(5) Secondly he reckons up such virtues as are necessary, and ought alway be in them, and by which as by good armour, all pitfalls and hindrances may be overcome.

2 Corinthians 6:6-7. (ii.) The inward gifts and qualities by the display of which the Christian minister commends himself are now enumerated. (a) We have, first, four graces, each described by a single word: ἐν ἁγνότητι, ἐν γνώσει, ἐν μακροθυμία, ἐν χρηστότητι: in pureness, sc., not only chastity, but purity of intention and thought in general (cf. chap. 2 Corinthians 7:11, Jam 3:17, 1 John 3:3), in knowledge, sc., of Divine things (the λόγος γνώσεως is one of the gifts of the Spirit, 1 Corinthians 12:8), in long-suffering (a grace specially needful for a Christian missionary; in Romans 2:4; Romans 9:22, 1 Timothy 1:16, St. Paul speaks of God’s μακροθυμία, but generally he applies it to man; see Proverbs 25:15), in kindness (see reff.; it is a Divine attribute in Romans 2:4; Romans 11:22, Ephesians 2:7, Titus 3:4; cf. Matthew 11:30).—(b) We have next four qualifications, each described in two words: ἐν πνεύματι ἁγίῳ, ἐν ἀγάπῃ ἀνυποκρίτῳ, ἐν λόγῳ ἀληθείας, ἐν δυνάμει Θεοῦ: in the Holy Spirit (this ought to stand at the head of the list, but the order in which the various graces are mentioned is determined rather by sound and rhythm than by strictly logical considerations), in love unfeigned, sc., love to man, not love to God (see note on chap. 2 Corinthians 5:14 and cf. ἡ ἀγάπη ἀνυπόκριτος, Romans 12:9), in the Word of Truth, sc., the message of the Gospel (see reff. and cf. chap. 2 Corinthians 2:17, 2 Corinthians 4:2), in the Power of God, which (Romans 1:16, 1 Corinthians 1:18) he declares the Gospel itself to be. This, of course, is not the force of the phrase here; nor are we to think solely of “miraculous” powers (Acts 8:10, 1 Corinthians 2:5), which were “signs of an Apostle” (Romans 15:19, chap. 2 Corinthians 12:12), but of the Divine grace given him for his special work (see reff.). “In verbo veritatis, in virtute Dei” may still stand for the watchword of Christian preaching.—(iii.) We have now three clauses beginning with διά; the preposition in the first of them being instrumental, in the other two expressing a state or condition.—(a) διὰ τῶν ὅπλων τῆς δικαιοσύνης τῶν δεξιῶν καὶ ἀριστερῶν: by the weapons of Righteousness on the right hand and on the left, sc., both offensive and defensive armour—the sword on the right and the shield on the left. See Ephesians 6:11, 1 Thessalonians 5:8 for St. Paul’s more detailed description of “the panoply of God”; the idea being apparently taken from Wis 5:18 ff.; cf. for ὅπλα δικαιοσύνης Romans 6:13.

6. by pureness] The preposition in the Greek is not changed here, though the Apostle turns from outward to inward signs of his sincerity, a change marked in our version by the use of ‘by’ for ‘in.’ Wiclif and the Rhemish, following the Vulgate, give the more restricted sense chastity here. But see 1 Timothy 5:22; 1 Peter 1:22; 1 John 3:3.

by the Holy Ghost] i.e. by Whom we are inspired in our whole mind and conduct. Cf. Romans 8:4-5; Galatians 5:16; Galatians 5:25.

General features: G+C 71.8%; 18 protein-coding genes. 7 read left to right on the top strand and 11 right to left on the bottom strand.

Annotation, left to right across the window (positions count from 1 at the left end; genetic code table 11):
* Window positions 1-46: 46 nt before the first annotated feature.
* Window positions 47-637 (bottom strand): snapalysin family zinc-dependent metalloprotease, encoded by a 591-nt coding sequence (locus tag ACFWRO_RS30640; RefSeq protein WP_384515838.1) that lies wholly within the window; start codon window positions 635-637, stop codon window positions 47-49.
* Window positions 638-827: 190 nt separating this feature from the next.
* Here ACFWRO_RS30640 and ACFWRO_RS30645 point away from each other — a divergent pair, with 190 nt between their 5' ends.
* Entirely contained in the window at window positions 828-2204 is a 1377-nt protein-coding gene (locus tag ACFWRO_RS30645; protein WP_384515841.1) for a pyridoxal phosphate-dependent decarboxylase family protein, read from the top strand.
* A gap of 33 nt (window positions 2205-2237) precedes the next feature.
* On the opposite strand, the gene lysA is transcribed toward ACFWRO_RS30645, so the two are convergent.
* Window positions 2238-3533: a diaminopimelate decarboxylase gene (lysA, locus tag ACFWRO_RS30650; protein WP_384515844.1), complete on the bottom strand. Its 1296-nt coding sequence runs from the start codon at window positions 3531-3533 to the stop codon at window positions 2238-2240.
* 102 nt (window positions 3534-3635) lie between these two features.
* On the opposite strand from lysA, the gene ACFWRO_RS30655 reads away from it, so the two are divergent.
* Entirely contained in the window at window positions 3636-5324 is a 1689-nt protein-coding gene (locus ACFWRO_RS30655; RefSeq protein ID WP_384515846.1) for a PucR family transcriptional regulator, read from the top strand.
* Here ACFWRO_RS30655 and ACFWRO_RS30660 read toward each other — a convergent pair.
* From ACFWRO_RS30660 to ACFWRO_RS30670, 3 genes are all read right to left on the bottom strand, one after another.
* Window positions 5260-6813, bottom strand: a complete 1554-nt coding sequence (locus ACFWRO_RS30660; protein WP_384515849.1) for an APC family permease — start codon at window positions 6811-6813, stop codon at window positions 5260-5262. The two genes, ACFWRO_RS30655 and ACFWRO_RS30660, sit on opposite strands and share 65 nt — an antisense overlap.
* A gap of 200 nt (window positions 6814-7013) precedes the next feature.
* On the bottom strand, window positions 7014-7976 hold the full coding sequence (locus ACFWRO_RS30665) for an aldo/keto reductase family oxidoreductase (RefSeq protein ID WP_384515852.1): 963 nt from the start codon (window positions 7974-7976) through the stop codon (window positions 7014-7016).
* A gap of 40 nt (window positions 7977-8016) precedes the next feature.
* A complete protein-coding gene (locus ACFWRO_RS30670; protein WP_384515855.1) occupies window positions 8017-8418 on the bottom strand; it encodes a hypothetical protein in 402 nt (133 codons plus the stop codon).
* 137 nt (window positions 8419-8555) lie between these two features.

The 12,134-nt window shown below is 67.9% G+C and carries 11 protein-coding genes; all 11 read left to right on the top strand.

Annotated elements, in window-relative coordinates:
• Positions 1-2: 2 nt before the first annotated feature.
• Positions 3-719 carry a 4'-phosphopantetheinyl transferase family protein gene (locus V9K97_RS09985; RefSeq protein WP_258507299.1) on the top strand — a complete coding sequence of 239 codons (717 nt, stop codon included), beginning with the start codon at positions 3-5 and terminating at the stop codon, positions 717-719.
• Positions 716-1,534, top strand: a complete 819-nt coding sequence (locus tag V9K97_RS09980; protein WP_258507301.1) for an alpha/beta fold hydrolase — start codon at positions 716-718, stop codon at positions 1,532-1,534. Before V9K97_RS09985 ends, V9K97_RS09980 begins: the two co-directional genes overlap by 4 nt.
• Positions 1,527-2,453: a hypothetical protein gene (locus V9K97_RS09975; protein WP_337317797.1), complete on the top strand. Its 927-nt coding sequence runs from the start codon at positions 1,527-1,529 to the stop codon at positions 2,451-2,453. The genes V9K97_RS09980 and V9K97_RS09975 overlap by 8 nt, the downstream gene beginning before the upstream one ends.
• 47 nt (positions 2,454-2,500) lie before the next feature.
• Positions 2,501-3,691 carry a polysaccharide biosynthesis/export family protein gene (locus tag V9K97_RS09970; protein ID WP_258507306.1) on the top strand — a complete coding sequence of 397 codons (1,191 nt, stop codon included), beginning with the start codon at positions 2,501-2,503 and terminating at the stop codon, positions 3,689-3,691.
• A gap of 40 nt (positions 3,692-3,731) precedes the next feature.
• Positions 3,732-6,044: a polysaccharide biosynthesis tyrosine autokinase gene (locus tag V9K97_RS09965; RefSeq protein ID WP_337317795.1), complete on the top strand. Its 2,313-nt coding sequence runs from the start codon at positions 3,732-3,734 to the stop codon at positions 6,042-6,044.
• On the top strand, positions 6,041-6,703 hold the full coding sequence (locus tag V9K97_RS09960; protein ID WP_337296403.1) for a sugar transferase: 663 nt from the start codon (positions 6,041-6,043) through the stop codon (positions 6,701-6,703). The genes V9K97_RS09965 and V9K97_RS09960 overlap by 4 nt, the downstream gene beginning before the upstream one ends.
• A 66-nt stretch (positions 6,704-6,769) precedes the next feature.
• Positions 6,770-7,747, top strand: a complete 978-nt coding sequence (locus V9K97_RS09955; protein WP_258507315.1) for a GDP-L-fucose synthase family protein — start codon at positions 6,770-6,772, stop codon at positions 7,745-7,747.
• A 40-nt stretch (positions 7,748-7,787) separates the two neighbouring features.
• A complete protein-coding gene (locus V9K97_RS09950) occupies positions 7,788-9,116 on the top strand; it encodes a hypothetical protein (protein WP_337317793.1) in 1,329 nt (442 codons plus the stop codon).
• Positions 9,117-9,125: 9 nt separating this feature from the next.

unfeigned] Love might easily enough be feigned for selfish purposes. St Paul could appeal to his own career to shew that his love was as real as its expression was ardent. Cf. 2 Corinthians 6:11 and note. Also Romans 12:9, where the Greek is the same as here.

2 Corinthians 6:6. Ἐν γνώσει) γνῶσις often means leniency [æquitas], which inclines to and admits of putting favourable constructions on things somewhat harsh; and this interpretation is consonant with the phrase, in long-suffering, which follows; comp. 2 Peter 1:5; 1 Peter 3:7, note.—ἐν μακροθυμίᾳ, ἐν χρηστότητι, in long-suffering, in kindness) These words are also joined together in 1 Corinthians 13:4 under the name of one virtue [charity].—ἐν πνεύματι ἁγίῳ, in the Holy Spirit) That we may always have the Holy Spirit present, that we may always be active, as also in the putting forth into exercise miraculous gifts, 1 Thessalonians 1:5. There immediately follows, in love, which is the principal fruit of the Spirit, and which regulates the use of spiritual gifts.

Verse 6. - By pureness; rather, in pureness, as the preposition is the same. He now gives six instances of special gifts and virtues. The "pureness" is not only "chastity," but absolute sincerity (1 John 3:3; 2 Corinthians 4:2; 1 Thessalonians 2:10). By knowledge. The knowledge is the true knowledge of the gospel in its fulness (Ephesians 3:4). In his depth of insight into the truth St. Paul was specially gifted. The word gnosis had not yet acquired the fatal connotations which afterwards discredited it. By long suffering (2 Timothy 3:10; 2 Timothy 4:2). The patient endurance of insults, of which St. Paul shows a practical specimen in this Epistle, and still more in Philippians 1:15-18. By kindness. "Love suffereth long, and is kind" (1 Corinthians 13:4); "Long suffering, kindness" (Galatians 5:22). By the Holy Ghost. To the special gift of the Spirit St. Paul attributed all his success (1 Thessalonians 1:5; Romans 15:18, 19). By love unfeigned; which is the surest fruit of the Spirit, and the best of all spiritual gifts (2 Corinthians 12:15; 1 Corinthians 8:1; 1 Corinthians 13; Romans 12:9, etc.). 2 Corinthians 6:6